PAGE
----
iPhone: making the PDA sexy again

Apple's converged device offers lessons in product design

On first inspection, Apple appears to have made a quantum leap in terms of mobile handset usability. The new Apple iPhone doesn't have a mechanical keyboard or a traditional stylus and most of its features are accessible from its glossy main screen.

Anyone familiar with a Mac should be instantly at home with an Apple iPhone because it's running a version of OS X. And because it's running OS X, there are some meaty bits of computer software in there. Forget the limited 2.5G mobile phone functionality; the iPhone is effectively a handheld computer. It's single-handedly making the idea of the PDA sexy again. Here are ten reasons why:

1) User interface

The multi-touch, OS X-style interface enables you to navigate the Apple iPhone's many features just by tapping or swiping a finger across the screen. Waking it up is a matter of pressing a button, then swiping an on-screen slider. It's an elegant solution for a 21st Century handheld. No stylus required.

2) Phone software

The iPhone's UI puts a delicious gloss on traditional functionality. Tapping the Phone icon brings up Contacts, synchronisable with Address Book. Flick a finger to scroll, tap an entry, then tap on the number to call. There are icons to mute, bring up a numeric keypad for numbers not already stored, and a speakerphone facility. Hold, swap call and conference are also possible.

The phone functionality is arguably the weakest feature of the iPhone. But tell that to the people who camped out just to be the first to own one. Such is Apple's keen attention to style that even the most mundane features on the iPhone have been given a polish. Apple seems to care about every little bit of its product.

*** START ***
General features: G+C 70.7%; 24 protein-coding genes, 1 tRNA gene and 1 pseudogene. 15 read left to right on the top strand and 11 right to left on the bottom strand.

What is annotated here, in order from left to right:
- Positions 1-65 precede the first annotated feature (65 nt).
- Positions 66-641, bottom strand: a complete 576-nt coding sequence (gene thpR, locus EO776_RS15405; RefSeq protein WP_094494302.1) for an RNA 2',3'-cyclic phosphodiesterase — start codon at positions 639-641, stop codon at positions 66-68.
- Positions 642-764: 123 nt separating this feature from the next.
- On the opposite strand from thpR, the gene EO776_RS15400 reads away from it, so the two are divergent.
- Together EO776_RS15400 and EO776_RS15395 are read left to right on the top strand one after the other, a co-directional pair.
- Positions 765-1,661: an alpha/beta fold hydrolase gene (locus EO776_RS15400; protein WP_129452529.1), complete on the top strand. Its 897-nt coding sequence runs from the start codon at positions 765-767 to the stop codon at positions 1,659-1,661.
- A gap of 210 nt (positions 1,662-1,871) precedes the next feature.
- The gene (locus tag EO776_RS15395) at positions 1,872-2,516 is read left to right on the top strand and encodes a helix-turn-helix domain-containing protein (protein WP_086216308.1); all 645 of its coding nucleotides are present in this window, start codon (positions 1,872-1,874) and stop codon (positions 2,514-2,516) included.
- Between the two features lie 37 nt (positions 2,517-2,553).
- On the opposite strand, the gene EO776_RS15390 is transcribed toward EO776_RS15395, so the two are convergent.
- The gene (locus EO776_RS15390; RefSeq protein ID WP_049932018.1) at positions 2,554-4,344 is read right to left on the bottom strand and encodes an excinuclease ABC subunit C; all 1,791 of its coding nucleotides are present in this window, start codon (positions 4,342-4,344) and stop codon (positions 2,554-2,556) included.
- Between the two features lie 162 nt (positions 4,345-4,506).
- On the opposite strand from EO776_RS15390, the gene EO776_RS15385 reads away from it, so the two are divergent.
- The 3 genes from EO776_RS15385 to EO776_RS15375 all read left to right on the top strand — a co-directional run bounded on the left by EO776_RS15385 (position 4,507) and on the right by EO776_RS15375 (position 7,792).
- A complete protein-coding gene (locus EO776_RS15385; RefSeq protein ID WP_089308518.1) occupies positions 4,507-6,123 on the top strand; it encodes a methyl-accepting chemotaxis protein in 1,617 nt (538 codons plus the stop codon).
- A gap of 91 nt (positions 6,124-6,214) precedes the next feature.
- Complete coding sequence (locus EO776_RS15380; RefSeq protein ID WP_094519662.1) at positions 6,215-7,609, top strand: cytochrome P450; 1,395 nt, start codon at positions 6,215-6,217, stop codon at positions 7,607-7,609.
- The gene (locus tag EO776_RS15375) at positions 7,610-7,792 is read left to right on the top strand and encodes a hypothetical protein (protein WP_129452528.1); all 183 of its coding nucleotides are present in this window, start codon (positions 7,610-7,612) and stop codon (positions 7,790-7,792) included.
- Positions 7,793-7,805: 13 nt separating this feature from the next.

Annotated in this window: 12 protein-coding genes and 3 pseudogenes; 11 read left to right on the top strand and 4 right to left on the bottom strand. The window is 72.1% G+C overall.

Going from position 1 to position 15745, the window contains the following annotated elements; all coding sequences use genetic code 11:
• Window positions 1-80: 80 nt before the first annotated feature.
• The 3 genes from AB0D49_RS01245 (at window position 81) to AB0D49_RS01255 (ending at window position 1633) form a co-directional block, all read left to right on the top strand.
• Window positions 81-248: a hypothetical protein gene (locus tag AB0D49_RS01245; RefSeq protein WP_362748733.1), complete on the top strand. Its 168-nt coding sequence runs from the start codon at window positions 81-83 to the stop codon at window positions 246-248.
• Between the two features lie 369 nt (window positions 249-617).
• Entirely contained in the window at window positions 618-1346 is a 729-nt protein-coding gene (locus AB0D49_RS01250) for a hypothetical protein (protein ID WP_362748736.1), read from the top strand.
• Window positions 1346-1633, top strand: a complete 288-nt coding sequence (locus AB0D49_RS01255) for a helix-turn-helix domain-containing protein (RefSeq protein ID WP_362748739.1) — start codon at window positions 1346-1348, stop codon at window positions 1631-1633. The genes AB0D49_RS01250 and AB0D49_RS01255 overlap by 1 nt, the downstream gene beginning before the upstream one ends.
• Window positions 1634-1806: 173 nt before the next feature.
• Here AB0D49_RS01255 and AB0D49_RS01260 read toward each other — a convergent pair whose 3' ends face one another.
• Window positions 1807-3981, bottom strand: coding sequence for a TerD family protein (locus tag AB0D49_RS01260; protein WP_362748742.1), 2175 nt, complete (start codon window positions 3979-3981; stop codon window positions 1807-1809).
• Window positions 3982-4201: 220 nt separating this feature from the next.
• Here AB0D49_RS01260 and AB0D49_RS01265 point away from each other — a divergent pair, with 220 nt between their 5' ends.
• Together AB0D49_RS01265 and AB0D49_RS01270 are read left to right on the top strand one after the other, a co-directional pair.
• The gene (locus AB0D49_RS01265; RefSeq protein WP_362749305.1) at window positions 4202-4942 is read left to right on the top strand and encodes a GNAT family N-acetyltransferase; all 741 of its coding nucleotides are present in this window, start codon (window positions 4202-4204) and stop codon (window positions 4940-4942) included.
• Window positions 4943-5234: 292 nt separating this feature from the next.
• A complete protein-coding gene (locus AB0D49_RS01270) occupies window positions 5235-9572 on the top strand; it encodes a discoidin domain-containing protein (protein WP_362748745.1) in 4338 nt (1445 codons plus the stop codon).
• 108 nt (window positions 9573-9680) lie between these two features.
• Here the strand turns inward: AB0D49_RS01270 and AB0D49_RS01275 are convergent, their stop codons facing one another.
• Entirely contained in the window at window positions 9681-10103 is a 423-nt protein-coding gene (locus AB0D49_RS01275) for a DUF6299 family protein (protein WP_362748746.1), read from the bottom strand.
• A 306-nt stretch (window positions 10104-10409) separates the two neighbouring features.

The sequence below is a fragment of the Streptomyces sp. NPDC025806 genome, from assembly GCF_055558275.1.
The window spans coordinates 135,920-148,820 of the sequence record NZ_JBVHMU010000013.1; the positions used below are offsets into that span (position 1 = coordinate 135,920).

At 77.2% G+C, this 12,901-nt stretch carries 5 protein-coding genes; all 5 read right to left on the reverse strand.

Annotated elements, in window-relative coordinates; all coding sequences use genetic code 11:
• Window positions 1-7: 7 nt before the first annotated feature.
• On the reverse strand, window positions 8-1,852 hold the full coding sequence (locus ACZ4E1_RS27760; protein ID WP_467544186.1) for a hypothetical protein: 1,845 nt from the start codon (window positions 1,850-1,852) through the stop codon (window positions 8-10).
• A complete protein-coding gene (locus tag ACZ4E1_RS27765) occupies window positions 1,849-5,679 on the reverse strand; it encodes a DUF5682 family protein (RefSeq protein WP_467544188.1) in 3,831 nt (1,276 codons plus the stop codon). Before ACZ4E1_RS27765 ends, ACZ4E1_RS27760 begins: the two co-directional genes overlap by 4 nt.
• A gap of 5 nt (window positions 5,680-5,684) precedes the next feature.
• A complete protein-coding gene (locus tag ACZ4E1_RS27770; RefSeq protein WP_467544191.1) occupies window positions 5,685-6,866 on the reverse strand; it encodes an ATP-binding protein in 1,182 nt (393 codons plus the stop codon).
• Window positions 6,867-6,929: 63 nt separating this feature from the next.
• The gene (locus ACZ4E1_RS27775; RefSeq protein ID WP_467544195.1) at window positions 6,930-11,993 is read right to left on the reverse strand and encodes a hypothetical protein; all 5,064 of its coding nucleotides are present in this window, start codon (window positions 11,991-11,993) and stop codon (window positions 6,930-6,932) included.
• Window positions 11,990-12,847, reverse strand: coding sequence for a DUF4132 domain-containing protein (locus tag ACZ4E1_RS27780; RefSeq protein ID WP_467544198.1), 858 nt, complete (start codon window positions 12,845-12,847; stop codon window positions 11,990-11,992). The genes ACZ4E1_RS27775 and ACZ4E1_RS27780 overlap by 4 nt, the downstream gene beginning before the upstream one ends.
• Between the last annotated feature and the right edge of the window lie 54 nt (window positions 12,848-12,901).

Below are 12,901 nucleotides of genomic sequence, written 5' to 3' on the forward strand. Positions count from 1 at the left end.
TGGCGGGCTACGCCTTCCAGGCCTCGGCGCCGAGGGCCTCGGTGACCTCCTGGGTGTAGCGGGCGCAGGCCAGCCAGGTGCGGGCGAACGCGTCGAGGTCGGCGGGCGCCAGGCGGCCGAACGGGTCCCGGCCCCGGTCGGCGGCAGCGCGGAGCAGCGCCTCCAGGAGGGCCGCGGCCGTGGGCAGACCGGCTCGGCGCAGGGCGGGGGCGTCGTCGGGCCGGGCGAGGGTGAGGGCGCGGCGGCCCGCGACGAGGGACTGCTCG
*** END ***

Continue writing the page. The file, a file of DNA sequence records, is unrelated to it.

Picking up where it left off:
3) The onscreen keyboard

On PDAs and some smartphones the onscreen keyboard hasn't changed in years. It's basically a digital representation of a QWERTY layout, complete with SHIFT and CTRL keys that give you access to punctuation marks or numerals.

The iPhone keyboard is 'intelligent' in that it prevents and corrects mistyped words, a feature that's bound to find favor (sic) with many. Find out more in our article: Why the iPhone keyboard rocks .

4) iPod software

Yes, other phones and PDAs can play music and video. But none manage to do it as slickly as the iPhone. Your music and video library is navigable by playlists, artists and songs. If you know the Apple iPod, then iPhone media navigation is a doddle. The neatest feature? Undoubtedly Coverflow. Just like in iTunes. Rotate the iPhone 90 degrees into landscape view, then riffle though a carousel of cover artwork to locate the album and song you're after. As for video, you can double-tap to zoom out and watch in theatrical widescreen. Beautiful.

5) Photos

Other phones and PDAs can also display photos. But the mistake they make is in taking basic JPEG-viewing software and calling it 'photo viewer' or 'photo gallery'.

On the iPhone images are displayed as thumbnails and a one tap on a photo enlarges it to full screen. To scroll to the next image, you swipe left or right with your finger and should a landscape shot come up, turn the iPhone 90 degrees to display it. Zooming in is where the multi-touch feature comes into play. You place your finger and thumb over a portion of the photo, then move them apart to zoom - it's called 'pinching'. You can move around the image by dragging, then double-tap to zoom out.

6) Safari web browser

PDAs and phones don't usually offer a full web browser as standard. But pages render on the iPhone exactly as you'd see them on computer. They're just smaller and a double-tap enables you to zoom in to view the detail. Bookmarks on the computer can be synced to the iPhone for two-tap access. To search using the default Google search engine, tap to bring up an on-screen QWERTY keyboard and enter a term. You can also enter URLs and there's a dedicated .com button to speed up entry.

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